As in many other definitions, ‘Smart Power’ has become a marketing buzz phrase and it’s sometimes hard to understand what the ‘smart’ part means. Or put another way – what the benefits are for the end user. It may be equally difficult to identify when Smart Power became trendy, but today, from a power controller IC to a fully automated factory, Smart Power is everywhere and with the growing Industry 4.0 its position as a predominant technology is assured.
When Smart Power became a reality!
If in the case of the PWM pioneers, ‘Smart Power’ was born in 1976 when Silicon General launched the famous Pulse Width Modulator SG1524 chip. But for many of us it was in the mid-nineties when the semiconductor industry pushed silicon boundaries by adding more functionality to power control integrated circuits.
In his 1998 book ‘Power electronics design handbook low-power components and application’, Nihal Kulartna considered that the term ‘Smart Power’ was more relevant when increasing functionality levels at chip level, reducing the number of surrounding components required by the power controller, simplifying design and reducing the amount of space required on customers’ boards. Among the additional functions added to a single chip at that time we could name drive circuitry, thermal protection, over and under voltage protection, current limiting, and diagnostics.
In the late nineties many Smart Power controllers were developed to meet the demanding environmental and cost constraints of the automotive and consumer electronics industries requiring highly integrated levels of functionality to reduce space and cost.
Although within the semiconductors industry the definition of Smart Power may have been obvious, discussions and debates were raging within the power community about ‘Smart Power’ especially when a new technology, the so-called ‘Digital Power’ was also the subject of many discussions. Diplomatically, Nihal Kulartna concluded that the term ‘Smart Power’ was used for institutional rather than technical reasons, and that remains very much the case.
Digital control make Smart Power easier and more efficient!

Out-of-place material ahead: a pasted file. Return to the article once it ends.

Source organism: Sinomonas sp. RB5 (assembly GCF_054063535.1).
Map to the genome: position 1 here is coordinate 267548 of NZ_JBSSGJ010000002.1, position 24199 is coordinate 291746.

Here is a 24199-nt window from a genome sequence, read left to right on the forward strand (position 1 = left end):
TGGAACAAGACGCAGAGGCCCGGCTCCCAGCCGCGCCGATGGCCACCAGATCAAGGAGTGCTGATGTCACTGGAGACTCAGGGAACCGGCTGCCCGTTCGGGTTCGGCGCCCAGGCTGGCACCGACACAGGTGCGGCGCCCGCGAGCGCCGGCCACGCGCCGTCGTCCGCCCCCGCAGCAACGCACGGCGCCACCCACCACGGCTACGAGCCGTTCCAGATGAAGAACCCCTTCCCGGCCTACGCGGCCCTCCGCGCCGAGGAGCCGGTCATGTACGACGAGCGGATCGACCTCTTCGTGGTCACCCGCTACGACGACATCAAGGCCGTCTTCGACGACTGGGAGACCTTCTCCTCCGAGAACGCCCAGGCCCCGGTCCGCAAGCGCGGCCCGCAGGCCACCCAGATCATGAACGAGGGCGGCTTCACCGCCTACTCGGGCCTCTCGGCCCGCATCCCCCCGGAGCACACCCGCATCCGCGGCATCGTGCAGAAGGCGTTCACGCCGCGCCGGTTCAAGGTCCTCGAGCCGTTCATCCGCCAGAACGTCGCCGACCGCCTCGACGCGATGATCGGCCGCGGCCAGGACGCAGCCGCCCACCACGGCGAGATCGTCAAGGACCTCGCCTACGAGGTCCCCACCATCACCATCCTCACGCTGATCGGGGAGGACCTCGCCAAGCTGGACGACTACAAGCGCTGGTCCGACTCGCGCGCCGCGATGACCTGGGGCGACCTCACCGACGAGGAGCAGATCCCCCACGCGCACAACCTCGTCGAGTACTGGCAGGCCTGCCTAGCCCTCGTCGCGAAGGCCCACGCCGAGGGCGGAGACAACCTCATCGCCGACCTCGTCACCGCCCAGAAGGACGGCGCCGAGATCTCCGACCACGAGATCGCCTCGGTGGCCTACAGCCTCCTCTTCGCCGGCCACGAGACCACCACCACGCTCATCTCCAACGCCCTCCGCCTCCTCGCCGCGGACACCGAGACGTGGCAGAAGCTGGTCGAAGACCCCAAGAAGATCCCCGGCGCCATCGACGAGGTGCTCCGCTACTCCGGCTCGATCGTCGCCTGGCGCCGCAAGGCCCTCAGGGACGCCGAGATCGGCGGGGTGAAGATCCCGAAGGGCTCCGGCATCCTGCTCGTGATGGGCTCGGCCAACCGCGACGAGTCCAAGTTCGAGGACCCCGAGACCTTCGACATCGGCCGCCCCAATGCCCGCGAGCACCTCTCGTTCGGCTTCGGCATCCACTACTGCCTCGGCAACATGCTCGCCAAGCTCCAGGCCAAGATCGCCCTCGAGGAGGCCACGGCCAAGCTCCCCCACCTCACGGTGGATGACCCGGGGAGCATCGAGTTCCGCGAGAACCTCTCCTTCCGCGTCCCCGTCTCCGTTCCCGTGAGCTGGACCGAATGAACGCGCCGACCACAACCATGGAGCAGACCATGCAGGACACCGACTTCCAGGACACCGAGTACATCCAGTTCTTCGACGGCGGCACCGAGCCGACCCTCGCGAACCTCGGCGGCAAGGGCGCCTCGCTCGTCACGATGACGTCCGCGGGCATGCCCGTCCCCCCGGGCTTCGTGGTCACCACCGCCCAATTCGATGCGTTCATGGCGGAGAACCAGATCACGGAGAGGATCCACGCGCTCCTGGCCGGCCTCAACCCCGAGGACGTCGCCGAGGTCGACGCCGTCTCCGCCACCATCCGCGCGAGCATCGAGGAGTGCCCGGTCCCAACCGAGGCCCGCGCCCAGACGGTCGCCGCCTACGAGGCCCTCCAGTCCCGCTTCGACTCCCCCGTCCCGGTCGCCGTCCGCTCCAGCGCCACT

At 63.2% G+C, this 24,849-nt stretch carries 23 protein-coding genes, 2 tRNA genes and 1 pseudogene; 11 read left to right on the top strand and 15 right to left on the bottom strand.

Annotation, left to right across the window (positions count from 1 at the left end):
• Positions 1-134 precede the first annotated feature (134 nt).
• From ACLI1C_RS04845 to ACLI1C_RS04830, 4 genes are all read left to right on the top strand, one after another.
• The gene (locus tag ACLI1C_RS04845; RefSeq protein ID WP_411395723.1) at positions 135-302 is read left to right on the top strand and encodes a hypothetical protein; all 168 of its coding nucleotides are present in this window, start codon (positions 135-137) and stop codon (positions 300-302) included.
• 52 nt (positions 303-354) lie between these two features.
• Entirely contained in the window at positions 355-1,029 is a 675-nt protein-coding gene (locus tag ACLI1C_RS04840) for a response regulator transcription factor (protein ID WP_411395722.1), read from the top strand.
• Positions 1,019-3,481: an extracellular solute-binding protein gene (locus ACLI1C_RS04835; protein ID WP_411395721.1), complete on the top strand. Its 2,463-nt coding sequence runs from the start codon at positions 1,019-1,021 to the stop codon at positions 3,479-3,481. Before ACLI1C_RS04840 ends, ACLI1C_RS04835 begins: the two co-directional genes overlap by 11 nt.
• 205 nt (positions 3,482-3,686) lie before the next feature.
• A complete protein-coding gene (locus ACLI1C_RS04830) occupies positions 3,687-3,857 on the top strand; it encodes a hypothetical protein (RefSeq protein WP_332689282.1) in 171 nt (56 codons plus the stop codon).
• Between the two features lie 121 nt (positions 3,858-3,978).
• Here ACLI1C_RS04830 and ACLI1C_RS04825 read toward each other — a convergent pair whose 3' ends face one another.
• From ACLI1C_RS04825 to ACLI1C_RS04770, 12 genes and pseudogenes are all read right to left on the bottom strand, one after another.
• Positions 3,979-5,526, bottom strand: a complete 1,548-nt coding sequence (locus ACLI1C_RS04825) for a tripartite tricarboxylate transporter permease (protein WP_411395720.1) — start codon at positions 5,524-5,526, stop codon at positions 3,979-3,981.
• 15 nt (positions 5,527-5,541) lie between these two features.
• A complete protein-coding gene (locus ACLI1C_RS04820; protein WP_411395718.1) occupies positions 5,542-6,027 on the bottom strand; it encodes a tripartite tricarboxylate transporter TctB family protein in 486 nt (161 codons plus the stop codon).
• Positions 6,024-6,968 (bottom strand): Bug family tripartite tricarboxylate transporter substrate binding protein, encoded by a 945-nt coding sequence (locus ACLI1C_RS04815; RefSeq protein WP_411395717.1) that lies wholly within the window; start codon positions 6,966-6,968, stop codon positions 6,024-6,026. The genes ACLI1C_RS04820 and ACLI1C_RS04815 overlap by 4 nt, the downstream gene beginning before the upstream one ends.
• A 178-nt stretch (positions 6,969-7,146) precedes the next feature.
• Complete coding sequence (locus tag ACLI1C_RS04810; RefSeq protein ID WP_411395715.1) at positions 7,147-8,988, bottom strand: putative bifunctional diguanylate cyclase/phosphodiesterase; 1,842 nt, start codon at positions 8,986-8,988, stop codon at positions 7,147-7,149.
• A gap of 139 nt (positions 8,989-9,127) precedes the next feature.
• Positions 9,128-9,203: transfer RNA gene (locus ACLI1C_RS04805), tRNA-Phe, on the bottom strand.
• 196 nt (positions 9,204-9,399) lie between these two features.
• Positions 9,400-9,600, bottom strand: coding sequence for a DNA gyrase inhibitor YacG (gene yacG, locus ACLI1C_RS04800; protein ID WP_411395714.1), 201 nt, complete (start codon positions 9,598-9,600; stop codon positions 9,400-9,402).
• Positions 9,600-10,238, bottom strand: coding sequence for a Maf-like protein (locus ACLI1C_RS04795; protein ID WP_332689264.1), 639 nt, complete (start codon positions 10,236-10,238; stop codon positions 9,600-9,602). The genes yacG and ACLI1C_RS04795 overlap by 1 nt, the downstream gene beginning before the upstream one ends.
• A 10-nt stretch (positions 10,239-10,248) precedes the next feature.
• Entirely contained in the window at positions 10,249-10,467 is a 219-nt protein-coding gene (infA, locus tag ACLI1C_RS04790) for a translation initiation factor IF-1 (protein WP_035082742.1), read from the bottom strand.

For the 21st-century power electronics designers, ‘Smart Power’ started with the implementation of digital power, bringing in a new dimension in the way that a power supply can be controlled to optimize overall performance by using microcontrollers and software in a ‘smart’ way. Although in 2020 Digital Power is an established part of the power engineer’s toolbox, we should remember that making power supplies smarter has been a long quest and we should recognize the pioneers who sewed the seeds of ‘Digital Power’ including Trey Burns, N.R. Miller and Chris Henze.
Regarding those inventors I would like to mention an interesting event that took place when the power industry was slowly considering the migration from linear-power to switching power using the SG1524 IC. Trey Burns researched and explored the use of the State-Trajectory Control Law in step-up DC/DC converters and he compared two methods of realization, one employing a digital processor and the other using analogue computational circuits. The results of this research were presented at various conferences but PESC 1977 is considered as the origin of a wave of research into digital methods to drive, monitor and control DC/DC converters and power supplies.
It is now anecdotal but nonetheless interesting to note that an experimental product built by Trey Burs was a boost converter operating at a switching frequency of 100Hz. That now sounds slow, but it had to be so because it took up to 450μsec to execute the digital program per sample. The digital controller was a PDP 11/45 mini-computer, and the boost converter was built using a 10mH cut-C core inductor (very big and heavy) and approximately 13,000μF of capacitance. The research team pushed the circuitry up to the computer on a cart.
Following PESC 1977, power engineers made lots of progress researching how to digitalize power control, and the years 1984 and 1985 are the second cornerstone in the evolution of digital power technology.
One example is when Chris Henze was working on his Ph.D at the University of Minnesota under the direction of Ned Mohan. Chris published some interesting parts of his work at PESC in Toulouse in 1985. In this work Chris was using a microprocessor and was switching at a reasonable frequency for a non-isolated dc-dc converter of that era. In his paper he identified issues like quantization and the need to dither to get adequate PWM resolution. The application presented by Chris Henze is one among many that are representative of the
evolution from pure research to commercially feasible applications based on microprocessors.
In the late 1990s, based on the digital signal processor C2000, TI contributed to develop the first fully digitally controlled UPS. Using a DSP to digitally control the switching and power management of a UPS system was the first practical application for digital power. This real-life application was the first in a long series of experiments aimed at optimizing digital control in power supplies, expanding the scope of opportunities for the DSP.
During the following years semiconductor manufacturers introduced many power controllers with built in digital functionality with different architectures. Although there was some existing I/O communication, the launch of the Power Management Bus (PMBus), standardizing commands to monitor and control a power controller is considered by power designers to have been a major step towards a new level of Smart Power.
Smart Power requires smart energy storage!
If digital power technology made it possible to optimize the power switching performance and to control the power supply in every possible way, the growing demand for intelligent power systems integrated within demanding industries having complex loads e.g. repetitive peaks and regenerative energy require ‘smart energy storage’.